(Russian President Vladimir Putin and President Obama)
Former Ambassador to Russia Michael McFaul has chosen a crucial moment in our relationship with Moscow to write his part memoir, narrative history, and analysis of what has transpired over the last twenty-five years between the United States and Russia. Today, it appears that relations between the two countries deteriorates each day as Russian President Vladimir Putin pursues his agenda, and President Donald Trump does nothing about Russian interference in the 2016 presidential election. However, McFaul argues in his new book, FROM COLD WAR TO HOT PEACE that by 2010 it appeared that American-Russian relations were improving as Presidents Barack Obama and Dimitri Medvedev had reached an important accord dealing with the reduction of nuclear weapons. This optimism came to a quick close as Putin returned to the presidency after four years as Prime Minister. The question must be raised – why did relations between Russia and the United States reach the depths of the Cold War seemingly overnight?
According to McFaul, the answer seems to lie in the reassertion of Russian power fostered by a new ideological conflict with the United States, one in which Putin’s autocratic government, “champions a new set of populist, nationalist, and conservative ideas antithetical to the liberal, international order anchored by the United States.” This order is in decline as Russian military, economic, cyber, and informational capabilities have expanded. Proxy wars in the Ukraine and Syria, and Russia’s audacious intervention into the 2016 election have created a situation that is not as dangerous as the worst moments of the Cold War, but certainly just as tense or more so.
(picture captures well the Obama-Putin relationship)
In trying to explain this massive shift in US-Russian relations, McFaul is uniquely qualified to provide insights. McFaul is a scholar of Russian history at Stanford University, in the past he worked with NGO’s that tried to create democratic institutions in Russia, he was a member of Obama’s National Security Staff, and finally was Ambassador to Russia. McFaul’s unparalleled knowledge and experience provide the background for his important new book.
McFaul provides insights from his early career as he worked as a “community organizer” in Russia for the National Democratic Institute, an American democracy promoting institution that assisted Democratic elements in Russia going back to 1991, to his later career as Ambassador to Russia. In between he offers an intimate portrait of the attempted evolution of Russian autocracy toward democracy, the ins and outs of developing national security policy, and the intrusive nature of being an American ambassador in Russia. Along the way McFaul examines his personal life, how his career impacted his family, and how they adapted to constant lifestyle changes. His portrait is a combination of his own world view, the theoretical approach of an academic, and the bureaucratic world of diplomacy. He conveniently offers the reader an escape hatch, stating the book is written in such a way that if certain parts become boring, he suggests that one could skip certain sections and not lose the continuity of the narrative.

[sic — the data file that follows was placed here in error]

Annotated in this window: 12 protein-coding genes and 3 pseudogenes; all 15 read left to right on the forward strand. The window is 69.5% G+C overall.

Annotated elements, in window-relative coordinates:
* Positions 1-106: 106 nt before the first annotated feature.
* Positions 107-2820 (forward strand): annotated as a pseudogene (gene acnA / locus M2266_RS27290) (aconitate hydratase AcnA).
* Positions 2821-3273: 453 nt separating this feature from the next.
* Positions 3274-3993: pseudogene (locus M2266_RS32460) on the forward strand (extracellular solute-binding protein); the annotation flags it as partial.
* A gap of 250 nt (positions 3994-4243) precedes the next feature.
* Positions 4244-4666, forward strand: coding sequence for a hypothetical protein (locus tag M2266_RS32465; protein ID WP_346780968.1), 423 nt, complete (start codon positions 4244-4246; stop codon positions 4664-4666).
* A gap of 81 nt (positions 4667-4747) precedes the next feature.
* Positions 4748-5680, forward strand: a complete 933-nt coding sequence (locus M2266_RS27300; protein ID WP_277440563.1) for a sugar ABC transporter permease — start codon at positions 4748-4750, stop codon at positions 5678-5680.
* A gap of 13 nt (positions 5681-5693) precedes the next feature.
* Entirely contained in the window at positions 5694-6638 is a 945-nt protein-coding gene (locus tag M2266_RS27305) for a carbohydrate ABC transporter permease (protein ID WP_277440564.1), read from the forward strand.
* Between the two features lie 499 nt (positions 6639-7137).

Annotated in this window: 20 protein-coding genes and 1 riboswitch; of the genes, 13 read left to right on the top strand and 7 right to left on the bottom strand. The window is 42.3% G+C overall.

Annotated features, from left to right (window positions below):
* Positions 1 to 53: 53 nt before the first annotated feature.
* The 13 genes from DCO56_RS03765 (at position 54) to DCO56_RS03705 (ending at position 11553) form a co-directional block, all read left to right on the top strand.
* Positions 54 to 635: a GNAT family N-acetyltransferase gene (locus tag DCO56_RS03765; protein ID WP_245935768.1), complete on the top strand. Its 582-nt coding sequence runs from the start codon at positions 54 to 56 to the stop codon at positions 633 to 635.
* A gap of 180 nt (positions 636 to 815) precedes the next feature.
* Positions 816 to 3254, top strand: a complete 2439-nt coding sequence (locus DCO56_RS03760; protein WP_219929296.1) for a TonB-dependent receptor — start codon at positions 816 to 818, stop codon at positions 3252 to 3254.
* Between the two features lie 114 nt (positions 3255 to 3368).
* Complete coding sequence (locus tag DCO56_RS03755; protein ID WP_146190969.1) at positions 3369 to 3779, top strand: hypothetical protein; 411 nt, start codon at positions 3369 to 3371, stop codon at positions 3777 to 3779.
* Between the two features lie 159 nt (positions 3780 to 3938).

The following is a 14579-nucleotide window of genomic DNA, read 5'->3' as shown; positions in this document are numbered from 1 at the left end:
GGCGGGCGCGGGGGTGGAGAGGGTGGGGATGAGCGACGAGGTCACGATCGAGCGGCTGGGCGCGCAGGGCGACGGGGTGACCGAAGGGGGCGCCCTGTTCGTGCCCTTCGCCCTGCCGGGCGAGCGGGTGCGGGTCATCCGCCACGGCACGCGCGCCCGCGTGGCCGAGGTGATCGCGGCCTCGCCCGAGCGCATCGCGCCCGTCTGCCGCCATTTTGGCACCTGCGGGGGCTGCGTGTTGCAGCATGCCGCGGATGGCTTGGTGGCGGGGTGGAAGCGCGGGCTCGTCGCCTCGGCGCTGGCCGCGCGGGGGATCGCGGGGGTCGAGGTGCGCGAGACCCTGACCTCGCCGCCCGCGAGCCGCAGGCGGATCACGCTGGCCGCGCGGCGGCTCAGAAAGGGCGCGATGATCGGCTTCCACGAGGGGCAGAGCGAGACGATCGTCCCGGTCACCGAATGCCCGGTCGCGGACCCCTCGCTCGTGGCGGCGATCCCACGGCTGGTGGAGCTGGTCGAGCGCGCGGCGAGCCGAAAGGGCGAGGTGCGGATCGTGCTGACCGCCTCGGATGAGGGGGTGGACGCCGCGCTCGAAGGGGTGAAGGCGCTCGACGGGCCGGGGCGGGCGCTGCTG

(Russian President Dimitri Medvedev)
McFaul offers a series of meaningful observations throughout the book. For example, as the democracy movement took hold in Russia in 1991 under Boris Yeltsin, the Bush administration supported the more conservative Gorbachev. Gorbachev would allow the Berlin Wall to come down, withdraw Soviet troops from Afghanistan, allowed the reunification of Germany, and did not oppose Operation Desert Storm against Iraq. Despite this, Yeltsin garnered 60% of the popular vote, and Gorbachev position become mostly honorific. Another example is McFaul’s belief that the KGB was adamant that his work with the democracy NGO was a front for the CIA and helps explain Putin’s hatred of McFaul almost twenty years later. Further, McFaul argues that the United States did not do enough to assist the Russian economy in 1993 and by not doing so contributed to the economic collapse which was then blamed on Russian proponents of democracy.
(President Obama and former Ambassador to Russia and author, Michael McFaul)
Once the Obama administration took office in 2009 McFaul oversaw the new policy of a “reset” with Russia as a means of improving US security and economic objectives. With President Medvedev in power strides were made, but even as progress occurred everyone was aware that Putin was still the “power behind the Russian throne.” Throughout the book, no matter how intense the material becomes, McFaul does attempt to lighten the mood with humor and how his family was faring. McFaul describes the almost tortuous detail that went into the preparation of American foreign policy, an approach that does not contrast well with President Trump’s “fly by the seat of his pants” approach. Obama’s goal was to cooperate with Russia on issues of mutual interest, without downplaying our differences, a fine line to walk particularly after Russia invaded Georgia.